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    ABSTRACT: Besides albumin, which is gained from human donors, synthetic colloids have been playing a dominant role in treating patients in shock and are standard therapy in intensive care units (ICU). Since the publication of large randomized controlled trials indicating negative effects on renal function, their use has been questioned, especially for hydroxyethyl starch products. The preliminary assumption that these side effects are only existent in first or secondary generation starch fluids was proven incorrect. In fact, the use of hydroxyethyl starch products in critically ill patients is prohibited by the European Medicines Agency. Several methodological limitations exist in each of these trials that limit the evidence value of these investigations, although they served as the basis for the negative judgment of the European Medicines Agency. In addition, a large randomized controlled trial on the efficacy of gelatin is lacking. The use of colloids in ICU patients is indicated in cases where crystalloid volume therapy is inadequate. Especially during the first 6 h of sepsis, when aggressive volume therapy is decisive for patient outcome, colloids may be relevant to increase patient survival. The latest guideline on treatment with colloids has been published in the German S3 guideline "Intravascular volume therapy in adults."
    Medizinische Klinik - Intensivmedizin und Notfallmedizin 03/2015; 110(2). DOI:10.1007/s00063-015-0005-3 · 0.56 Impact Factor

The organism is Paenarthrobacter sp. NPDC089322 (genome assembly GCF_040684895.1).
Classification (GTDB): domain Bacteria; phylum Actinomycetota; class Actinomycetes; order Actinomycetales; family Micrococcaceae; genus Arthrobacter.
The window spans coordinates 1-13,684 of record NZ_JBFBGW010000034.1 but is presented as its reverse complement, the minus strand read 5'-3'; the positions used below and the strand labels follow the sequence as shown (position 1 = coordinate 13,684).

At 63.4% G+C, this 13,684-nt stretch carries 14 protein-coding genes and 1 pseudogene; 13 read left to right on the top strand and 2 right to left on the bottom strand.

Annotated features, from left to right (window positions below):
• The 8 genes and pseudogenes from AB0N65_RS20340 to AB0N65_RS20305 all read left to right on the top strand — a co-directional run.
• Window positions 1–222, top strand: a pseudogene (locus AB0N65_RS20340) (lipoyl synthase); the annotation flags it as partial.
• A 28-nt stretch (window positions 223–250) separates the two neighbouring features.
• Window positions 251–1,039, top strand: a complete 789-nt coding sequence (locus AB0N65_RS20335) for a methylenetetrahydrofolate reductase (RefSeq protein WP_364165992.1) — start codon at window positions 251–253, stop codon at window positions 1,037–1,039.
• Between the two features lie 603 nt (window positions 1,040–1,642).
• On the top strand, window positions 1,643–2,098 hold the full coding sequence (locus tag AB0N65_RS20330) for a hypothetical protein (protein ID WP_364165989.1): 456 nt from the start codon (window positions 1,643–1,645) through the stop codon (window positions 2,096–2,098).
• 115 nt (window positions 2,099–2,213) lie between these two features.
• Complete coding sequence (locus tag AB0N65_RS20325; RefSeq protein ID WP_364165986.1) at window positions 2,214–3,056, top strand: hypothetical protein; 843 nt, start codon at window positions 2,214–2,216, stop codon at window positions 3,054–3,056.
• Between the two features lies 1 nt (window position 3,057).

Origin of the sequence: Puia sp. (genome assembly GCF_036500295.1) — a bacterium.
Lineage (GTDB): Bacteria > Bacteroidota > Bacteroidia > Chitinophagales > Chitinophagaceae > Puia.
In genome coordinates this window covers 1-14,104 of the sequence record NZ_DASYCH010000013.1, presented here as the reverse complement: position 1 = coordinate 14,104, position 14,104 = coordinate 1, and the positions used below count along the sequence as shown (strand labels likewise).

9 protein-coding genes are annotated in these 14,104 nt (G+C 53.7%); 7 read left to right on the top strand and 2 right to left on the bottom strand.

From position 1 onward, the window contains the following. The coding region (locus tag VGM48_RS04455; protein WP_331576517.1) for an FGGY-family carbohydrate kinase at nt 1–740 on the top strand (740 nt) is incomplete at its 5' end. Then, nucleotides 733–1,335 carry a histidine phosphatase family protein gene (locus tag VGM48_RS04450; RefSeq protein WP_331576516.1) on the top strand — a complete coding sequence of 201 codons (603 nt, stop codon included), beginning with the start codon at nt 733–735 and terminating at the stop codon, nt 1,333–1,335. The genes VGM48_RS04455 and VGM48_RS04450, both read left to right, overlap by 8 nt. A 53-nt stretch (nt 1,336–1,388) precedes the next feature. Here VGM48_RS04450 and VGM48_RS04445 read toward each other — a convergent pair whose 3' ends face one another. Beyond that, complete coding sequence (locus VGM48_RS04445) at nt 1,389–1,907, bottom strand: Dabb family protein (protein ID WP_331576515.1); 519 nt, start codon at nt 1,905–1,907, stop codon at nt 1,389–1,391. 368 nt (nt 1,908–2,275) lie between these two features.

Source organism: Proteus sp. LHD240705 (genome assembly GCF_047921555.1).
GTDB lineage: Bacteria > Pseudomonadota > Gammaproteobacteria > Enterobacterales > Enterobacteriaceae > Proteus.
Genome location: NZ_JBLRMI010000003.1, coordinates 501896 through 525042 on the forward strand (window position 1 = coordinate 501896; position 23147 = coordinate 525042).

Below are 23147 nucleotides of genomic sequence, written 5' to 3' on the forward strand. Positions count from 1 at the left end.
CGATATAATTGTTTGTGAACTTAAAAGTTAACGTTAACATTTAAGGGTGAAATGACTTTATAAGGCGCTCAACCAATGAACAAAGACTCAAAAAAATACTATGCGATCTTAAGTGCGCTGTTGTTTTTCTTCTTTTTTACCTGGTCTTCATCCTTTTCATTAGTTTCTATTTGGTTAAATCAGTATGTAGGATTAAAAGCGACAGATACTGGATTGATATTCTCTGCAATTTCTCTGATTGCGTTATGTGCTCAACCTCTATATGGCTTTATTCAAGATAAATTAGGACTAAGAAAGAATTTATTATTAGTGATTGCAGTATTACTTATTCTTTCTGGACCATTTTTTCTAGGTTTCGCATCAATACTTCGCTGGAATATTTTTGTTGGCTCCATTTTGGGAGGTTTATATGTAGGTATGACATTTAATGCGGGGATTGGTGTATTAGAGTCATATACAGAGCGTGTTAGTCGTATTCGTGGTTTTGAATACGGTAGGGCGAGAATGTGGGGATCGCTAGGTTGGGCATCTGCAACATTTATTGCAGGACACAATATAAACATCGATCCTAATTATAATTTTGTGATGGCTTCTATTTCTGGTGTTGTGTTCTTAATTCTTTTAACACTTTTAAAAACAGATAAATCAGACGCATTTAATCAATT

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    ABSTRACT: Background and Object: In recent years there has been a growing number of innovative concepts applying to vocational training, advanced professional training, and continuing further qualifications. As yet, only few structured and evaluated projects existed, especially as far as the field of advanced professional training is concerned. The Aachen clinical mentor concept is an advanced professional training curriculum in anaesthesiological intensive care medicine. Its effects were examined in our pilot study. Methods: A structured concept for the advanced professional training of approx. 40 assistant physicians was implemented. This included that the planning and organization of structured advanced professional training elements was to be organized by a medical specialist. It consisted of a structural-administrative (assistance, writing of preferential duty rosters, scripts), content-specific theoretical (relevant literature, journal clubs) and content-specific practical measures (checklist skills, training programme and checklist application). The impact of our concept was reviewed with the aid of a questionnaire in pre-post design. The questionnaire was filled out before (t1) and nine months after concept implementation (t2). Results: The statistical evaluation included 37 questionnaires. Six questions belonging to the structural-administrative subject complex resulted in significant opinion changes in the assistant in charge of advanced professional training (e.g. more positive opinion preparation of activity). Significant changes were determined as a result of five questions belonging to the content-specific theoretical subject complex (e.g. more positive opinion knowledge or self-assuredness when writing discharge letters). In addition, a significantly more positive opinion concerning 7 items of self-assessment in practical skills was noticed. A significantly more positive estimation of 10 questions related to the work-life balance" was registered as well. Conclusions: The implementation of a clinical mentorship concept in a surgical intensive medical care unit of a university hospital was able to significantly improve both the self-assessment of the employees concerning their own clinical skills and their contentedness with the advanced professional training programme. Hence there is good reason to assume that a further exploration of this concept will be applicable at other locations.